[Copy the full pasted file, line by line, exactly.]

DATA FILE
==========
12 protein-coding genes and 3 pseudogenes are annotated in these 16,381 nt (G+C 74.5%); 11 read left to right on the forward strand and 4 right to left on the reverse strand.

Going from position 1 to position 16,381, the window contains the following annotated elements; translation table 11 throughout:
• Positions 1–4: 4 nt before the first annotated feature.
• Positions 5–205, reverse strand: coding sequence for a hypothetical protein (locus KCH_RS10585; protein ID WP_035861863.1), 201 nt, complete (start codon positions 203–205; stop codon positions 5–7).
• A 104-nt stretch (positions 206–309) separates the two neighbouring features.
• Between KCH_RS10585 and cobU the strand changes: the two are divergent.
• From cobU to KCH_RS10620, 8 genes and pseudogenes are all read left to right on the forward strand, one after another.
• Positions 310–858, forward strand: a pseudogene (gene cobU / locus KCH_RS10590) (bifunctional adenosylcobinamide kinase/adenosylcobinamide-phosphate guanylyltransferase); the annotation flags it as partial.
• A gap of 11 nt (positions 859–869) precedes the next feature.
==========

12 protein-coding genes and 3 pseudogenes are annotated in these 16,381 nt (G+C 74.5%); 11 read left to right on the forward strand and 4 right to left on the reverse strand.

Going from position 1 to position 16,381, the window contains the following annotated elements; translation table 11 throughout:
• Positions 1–4: 4 nt before the first annotated feature.
• Positions 5–205, reverse strand: coding sequence for a hypothetical protein (locus KCH_RS10585; protein ID WP_035861863.1), 201 nt, complete (start codon positions 203–205; stop codon positions 5–7).
• A 104-nt stretch (positions 206–309) separates the two neighbouring features.
• Between KCH_RS10585 and cobU the strand changes: the two are divergent.
• From cobU to KCH_RS10620, 8 genes and pseudogenes are all read left to right on the forward strand, one after another.
• Positions 310–858, forward strand: a pseudogene (gene cobU / locus KCH_RS10590) (bifunctional adenosylcobinamide kinase/adenosylcobinamide-phosphate guanylyltransferase); the annotation flags it as partial.
• A gap of 11 nt (positions 859–869) precedes the next feature.